Figure 12.

Correlation of (left) ECMWF and (right) RegCM3 with observation as function of time.

5. Probabilistic Verification of the Seasonal Forecast

[43] Probabilistic seasonal forecasting quantifies and communicates the forecast uncertainties associated with the initial conditions and the model errors. Ensemble forecasts are converted to probabilistic forecast (e.g., tercile probabilistic forecasts) by calculating the fraction of ensemble members falling into each of the tercile categories [Kumar et al., 2001; Doblas-Reyes et al., 2009]. It is noted that the limited ensemble size implies under prediction of spread which could be improved by dressing techniques [Roulston and Smith, 2003] or by parametric probabilistic density function (pdf) estimation [Tippett et al., 2007].

[44] Since the hindcasts from ECMWF, RegCM3 and the statistical model have different tercile threshold values compared to observations due to their respective biases, both the hindcasts and the validation data sets are first converted to a standardized anomaly for intercomparison. For GPCP and gauge data, the standardized anomalies are ranked according to their tercile category. The threshold values of the GPCP normalized anomalies are used to calculate the tercile probability of the ECMWF, the statistical and dynamical downscaled ensembles. Both grid point and areal-averaged values over the Ethiopian domain were considered for the probabilistic forecast verification. Ranked Probability Skill Score (RPSS) and Relative Operational Characteristic Score (ROCS) were used to assess the skill of the probabilistic forecast.

[45] RPSS measures the skill of a forecast for correctly predicting the categories in probability space [Epstein, 1969; Wilks, 1995]. RPSS tells the relative accuracy of the forecast over climatology in predicting the category that the observations fall into. For RPSS, first Ranked Probability Score (RPS_forecast) is calculated by computing the squared difference between the forecast and the observed cumulative probabilities. Similarly RPS_climatology is calculated by using the climatological cumulative probability instead of the forecast from the ensembles. The Ranked Probability Skill Score (RPSS) is then defined as the ratio of the difference between RPS_climatology and RPS_forecast relative to the RPS_climatology.

[46] A 100% RPSS implies a perfect probabilistic forecast while a negative value of RPSS means the skill of the forecast probability is worse than climatology. Various studies [e.g., Kumar et al., 2001; Muller et al., 2005; Tippett et al., 2007] have shown that categorical probabilities obtained from finite ensembles significantly reduce the RPSS. They suggest a modified version called ‘unbiased’ or ‘debiased’ RPSS to estimate the corresponding RPSS of the infinite ensemble size. Tippett [2008] showed that the unbiased RPSS relevant for an infinite ensemble can be obtained by adding another term in the reference forecast in effect to increase the error in the reference forecast artificially, i.e.,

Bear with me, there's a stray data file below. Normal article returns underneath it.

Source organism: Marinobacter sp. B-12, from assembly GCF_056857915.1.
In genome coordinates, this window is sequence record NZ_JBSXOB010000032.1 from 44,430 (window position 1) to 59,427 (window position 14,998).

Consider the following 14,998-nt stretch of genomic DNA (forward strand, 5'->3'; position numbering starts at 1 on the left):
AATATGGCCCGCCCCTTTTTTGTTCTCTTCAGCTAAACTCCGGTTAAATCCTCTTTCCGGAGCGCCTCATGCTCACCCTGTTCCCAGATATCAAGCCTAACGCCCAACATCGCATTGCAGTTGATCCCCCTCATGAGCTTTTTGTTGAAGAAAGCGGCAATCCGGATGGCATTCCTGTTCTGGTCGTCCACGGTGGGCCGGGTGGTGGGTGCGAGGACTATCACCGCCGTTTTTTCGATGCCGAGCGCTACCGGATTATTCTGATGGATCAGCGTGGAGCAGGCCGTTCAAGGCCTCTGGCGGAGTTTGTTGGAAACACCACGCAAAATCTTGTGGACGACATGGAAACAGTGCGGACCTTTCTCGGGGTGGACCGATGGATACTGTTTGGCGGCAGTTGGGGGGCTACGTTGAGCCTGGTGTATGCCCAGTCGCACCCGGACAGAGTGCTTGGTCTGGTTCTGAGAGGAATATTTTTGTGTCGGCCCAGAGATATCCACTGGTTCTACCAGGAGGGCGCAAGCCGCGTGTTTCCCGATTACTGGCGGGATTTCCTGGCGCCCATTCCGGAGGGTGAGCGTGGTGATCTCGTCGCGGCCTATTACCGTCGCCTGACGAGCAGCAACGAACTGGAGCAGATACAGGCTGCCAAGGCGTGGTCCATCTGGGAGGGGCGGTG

display math

where M denote the ensemble size.

[47] The mean debiased RPSS (compared to climatology forecast) of the ECMWF hindcast and RegCM3 hindcast from grid point by grid point computation (Figure 13) shows that for a significant part of the domain the skill is comparable to climatology at the 1–4 month lead time. There are, however, some regions where the models have positive skill. For instance, ECMWF hindcasts are skillful over the northern and southwestern part of Ethiopia and Sudan, whereas RegCM3 beats the climatological forecast over the northwestern part and southeastern Ethiopia.

Figure 13.

Ranked Probability Skill Score (compared to climatology) (left) for ECMWF hindcast and (right) for RegCM hindcast.

[48] When the areal average skill score is considered, ECMWF has a positive RPSS at sub-regional level for all homogeneous rainfall zones and for both validation data sets. The statistical and RegCM3 downscaled hindcasts however have a positive skill only for particular sub region. For instance the statistical method has a positive skill only over the eastern Ethiopia whereas for RegCM3 the positive skill is only over the northwestern Ethiopia (Zone I).

[49] The worst performance for both dynamical and statistical downscaling methods occurs over the southwestern part (Zone IIb) as shown in Figure 14. This region also exhibited a low skill in the statistical forecasting assessment in Diro et al. [2011c] study where they used SST as the predictor. This is due to its low correlation with SST anomalies, instead the rainfall in this region is more related with the Quasi Biennial Oscillation (QBO) [Diro et al., 2011a] which is another source of predictability for the seasonal forecasting. The fact the ECMWF resolves the stratosphere better than that of RegCM3, having more than twice the number of vertical levels, might explain the superior skill of the ECMWF model compared to RegCM3 for this part of the country.

Figure 14.

Area averaged Ranked Probability Skill Score (compared to climatology) at a country and sub-regional scale.